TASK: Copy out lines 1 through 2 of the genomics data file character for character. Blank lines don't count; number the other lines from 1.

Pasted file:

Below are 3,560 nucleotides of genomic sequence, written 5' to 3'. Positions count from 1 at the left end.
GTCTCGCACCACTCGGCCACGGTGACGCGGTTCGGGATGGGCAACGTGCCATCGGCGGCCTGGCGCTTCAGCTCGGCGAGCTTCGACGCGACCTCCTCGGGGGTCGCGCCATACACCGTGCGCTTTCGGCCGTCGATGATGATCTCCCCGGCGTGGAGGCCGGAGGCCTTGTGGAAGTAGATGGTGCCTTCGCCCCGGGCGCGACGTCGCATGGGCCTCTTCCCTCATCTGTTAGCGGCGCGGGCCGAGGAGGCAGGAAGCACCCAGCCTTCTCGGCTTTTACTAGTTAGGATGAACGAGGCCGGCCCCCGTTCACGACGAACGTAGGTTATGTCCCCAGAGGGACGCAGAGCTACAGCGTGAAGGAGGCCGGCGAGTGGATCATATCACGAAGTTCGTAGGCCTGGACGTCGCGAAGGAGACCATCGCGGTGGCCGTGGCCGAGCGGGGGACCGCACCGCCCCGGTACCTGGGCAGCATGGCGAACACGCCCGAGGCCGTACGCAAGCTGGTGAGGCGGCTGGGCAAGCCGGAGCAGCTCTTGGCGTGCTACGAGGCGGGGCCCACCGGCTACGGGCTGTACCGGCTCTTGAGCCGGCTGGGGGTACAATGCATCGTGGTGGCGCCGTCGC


Below are 3,560 nucleotides of genomic sequence, written 5' to 3'. Positions count from 1 at the left end.
GTCTCGCACCACTCGGCCACGGTGACGCGGTTCGGGATGGGCAACGTGCCATCGGCGGCCTGGCGCTTCAGCTCGGCGAGCTTCGACGCGACCTCCTCGGGGGTCGCGCCATACACCGTGCGCTTTCGGCCGTCGATGATGATCTCCCCGGCGTGGAGGCCGGAGGCCTTGTGGAAGTAGATGGTGCCTTCGCCCCGGGCGCGACGTCGCATGGGCCTCTTCCCTCATCTGTTAGCGGCGCGGGCCGAGGAGGCAGGAAGCACCCAGCCTTCTCGGCTTTTACTAGTTAGGATGAACGAGGCCGGCCCCCGTTCACGACGAACGTAGGTTATGTCCCCAGAGGGACGCAGAGCTACAGCGTGAAGGAGGCCGGCGAGTGGATCATATCACGAAGTTCGTAGGCCTGGACGTCGCGAAGGAGACCATCGCGGTGGCCGTGGCCGAGCGGGGGACCGCACCGCCCCGGTACCTGGGCAGCATGGCGAACACGCCCGAGGCCGTACGCAAGCTGGTGAGGCGGCTGGGCAAGCCGGAGCAGCTCTTGGCGTGCTACGAGGCGGGGCCCACCGGCTACGGGCTGTACCGGCTCTTGAGCCGGCTGGGGGTACAATGCATCGTGGTGGCGCCGTCGC